n African Journal of Rhetoric - AIDS, rhetoric, and the silence of lived experience s on the South African epidemic

Volume 2, Issue 1
  • ISSN : 1998-2054


Over two Decades the South African HIV epidemic has grown from a small and fragmented pool of AIDS cases to one of the most severe country-level epidemics in the world. One in six people living with HIV globally are living in South Africa.

Alongside this rapid trajectory of HIV infections, has been a growth in response accompanied by the investment of billions of rands and the unfolding of countless interventions that are shaped through rhetoric as appropriate, worthy, effective and impactful approaches.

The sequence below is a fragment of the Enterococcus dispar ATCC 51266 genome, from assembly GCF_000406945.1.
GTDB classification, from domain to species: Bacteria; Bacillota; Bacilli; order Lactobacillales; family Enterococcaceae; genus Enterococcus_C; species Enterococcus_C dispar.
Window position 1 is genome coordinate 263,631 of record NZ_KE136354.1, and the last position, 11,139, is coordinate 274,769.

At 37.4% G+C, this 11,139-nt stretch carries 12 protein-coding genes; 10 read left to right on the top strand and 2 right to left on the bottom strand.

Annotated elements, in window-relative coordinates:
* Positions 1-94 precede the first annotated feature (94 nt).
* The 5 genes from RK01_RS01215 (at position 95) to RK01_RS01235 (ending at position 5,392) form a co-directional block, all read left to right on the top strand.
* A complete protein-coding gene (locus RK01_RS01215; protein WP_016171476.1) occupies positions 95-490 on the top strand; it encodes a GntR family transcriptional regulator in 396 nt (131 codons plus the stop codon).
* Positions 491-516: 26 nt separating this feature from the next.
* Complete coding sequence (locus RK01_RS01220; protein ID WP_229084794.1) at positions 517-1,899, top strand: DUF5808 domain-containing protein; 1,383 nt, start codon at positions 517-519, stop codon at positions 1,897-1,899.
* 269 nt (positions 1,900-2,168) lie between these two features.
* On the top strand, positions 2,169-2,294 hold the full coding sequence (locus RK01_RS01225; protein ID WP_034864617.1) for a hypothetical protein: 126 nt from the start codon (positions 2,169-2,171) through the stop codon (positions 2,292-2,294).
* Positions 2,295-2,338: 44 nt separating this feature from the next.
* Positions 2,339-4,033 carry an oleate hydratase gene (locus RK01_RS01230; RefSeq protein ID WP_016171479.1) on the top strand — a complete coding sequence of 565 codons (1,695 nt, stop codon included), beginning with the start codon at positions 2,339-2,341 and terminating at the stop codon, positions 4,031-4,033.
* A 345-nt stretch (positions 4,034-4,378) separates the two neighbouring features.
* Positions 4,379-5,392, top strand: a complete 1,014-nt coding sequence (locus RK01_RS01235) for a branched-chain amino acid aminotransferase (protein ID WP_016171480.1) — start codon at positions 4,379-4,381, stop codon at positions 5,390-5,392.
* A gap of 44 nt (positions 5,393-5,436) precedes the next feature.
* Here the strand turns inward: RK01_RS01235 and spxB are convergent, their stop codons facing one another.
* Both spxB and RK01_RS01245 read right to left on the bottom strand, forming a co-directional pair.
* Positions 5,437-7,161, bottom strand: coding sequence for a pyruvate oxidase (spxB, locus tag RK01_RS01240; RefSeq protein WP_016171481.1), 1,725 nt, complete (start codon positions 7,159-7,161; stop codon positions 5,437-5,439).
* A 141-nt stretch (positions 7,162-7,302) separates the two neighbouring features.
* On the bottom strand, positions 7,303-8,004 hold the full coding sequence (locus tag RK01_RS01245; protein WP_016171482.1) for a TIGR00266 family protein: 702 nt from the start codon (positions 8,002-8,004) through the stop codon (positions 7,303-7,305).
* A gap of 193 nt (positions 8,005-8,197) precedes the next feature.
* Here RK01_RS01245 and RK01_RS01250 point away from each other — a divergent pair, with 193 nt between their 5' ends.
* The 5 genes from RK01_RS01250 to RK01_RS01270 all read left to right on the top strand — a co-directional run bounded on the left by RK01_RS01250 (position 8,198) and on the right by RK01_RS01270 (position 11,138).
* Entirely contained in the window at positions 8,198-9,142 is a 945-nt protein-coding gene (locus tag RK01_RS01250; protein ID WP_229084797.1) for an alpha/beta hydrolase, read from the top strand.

In the context of this unfolding epidemic, what is it that we hold in frame as symbolic of the meaning of this crisis? Is it the Image of the tens of thousands of babies who have died through acquiring HIV in their earliest moments of their lives? Is it the mourning of their parents who themselves, are living with the virus? Is it the children who confront illness and death and who set aside grieving to fend for themselves and their siblings? Is it the lifting into the foreground, the dark secrets of child sexual abuse, or the vulnerability of the blind, deaf and otherwise marginalised who are more vulnerable than most? Is it the quiet darkness of rape? Is it the dim opportunity of survival that may be achieved through the exchange of sex for goods and favours? Is it the naïve pursuit of commodities glorified through globalised reification of what is necessary for life and that can be attained through the same pathways along which HIV travels? Is it the obviousness of the fact that it is overwhelmingly the poor and the marginalised that are most affected by this epidemic?

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